A further advantage is the campus itself; a beautiful, exciting and friendly place to be with facilities including the Sports Centre complete with Olympic size swimming pool, the MacRobert Arts Centre and the Students' Union.
The Division has scope for PhD studies in a number of areas, some of which are discussed below. Funding for studentships is available from time to time. The University is offering some studentships and we may be able to offer a small number of Divisional studentships. There are, in addition, some SICSA prize studentships available in Computing Science.
If you are interested in applying, please contact the person named in the particular proposal.
Select the appropriate link below to view each topic relevant to either Computing Science or Mathematics.
Investigating Behaviour through Modelling, Simulation, and Virtual Experimentation
Superviser: Dr Savi Maharaj
Modelling decentralised computing: a journey on Crypto-currencies, Blockchain technologies, Consensus and Trust-less interaction, Smart Contracts and Decentralised Applications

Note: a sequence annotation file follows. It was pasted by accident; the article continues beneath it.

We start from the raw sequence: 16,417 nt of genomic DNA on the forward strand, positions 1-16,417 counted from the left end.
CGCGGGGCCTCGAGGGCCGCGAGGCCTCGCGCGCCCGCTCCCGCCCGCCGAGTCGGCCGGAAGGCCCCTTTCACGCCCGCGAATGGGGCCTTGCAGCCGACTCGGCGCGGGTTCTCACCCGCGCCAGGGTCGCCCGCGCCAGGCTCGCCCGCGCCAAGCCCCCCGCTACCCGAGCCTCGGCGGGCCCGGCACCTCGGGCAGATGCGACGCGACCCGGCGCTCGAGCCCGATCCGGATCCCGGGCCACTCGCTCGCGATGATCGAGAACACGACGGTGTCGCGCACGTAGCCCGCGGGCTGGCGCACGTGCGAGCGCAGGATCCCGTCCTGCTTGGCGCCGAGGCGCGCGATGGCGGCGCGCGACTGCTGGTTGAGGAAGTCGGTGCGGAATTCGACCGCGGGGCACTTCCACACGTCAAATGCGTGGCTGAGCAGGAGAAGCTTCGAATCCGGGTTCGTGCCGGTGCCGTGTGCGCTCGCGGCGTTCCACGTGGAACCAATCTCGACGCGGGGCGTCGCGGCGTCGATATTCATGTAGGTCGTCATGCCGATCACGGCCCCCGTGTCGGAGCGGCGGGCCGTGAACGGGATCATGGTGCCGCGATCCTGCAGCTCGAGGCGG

Superviser: Dr Andrea Bracciali
Second Life: Virtual and real world interaction
Superviser: Prof Evan Magill
An Individual Interactions Approach to Biology/Ecology/Immunology
Superviser: Prof Carron Shankland
Projects in Computational Neuroscience
Superviser: Prof Bruce Graham
Search Algorithms for Peer-to-Peer Overlay Networks
Superviser: Dr Mario Kolberg
Natural Computing / Computational Intelligence
Superviser: Prof Amir Hussain
Using Mathematical models to understand the Dynamics and Control of Wildlife Diseases
Using Mathematical models to solve problems in Aquatic Food Security
Superviser: Prof Rachel Norman
Evolutionary and ecological systems
Superviser: Dr Andrew Hoyle
Modelling and analysis of partial differential equations in structured population dynamics
Superviser: Dr Jozsef Farkas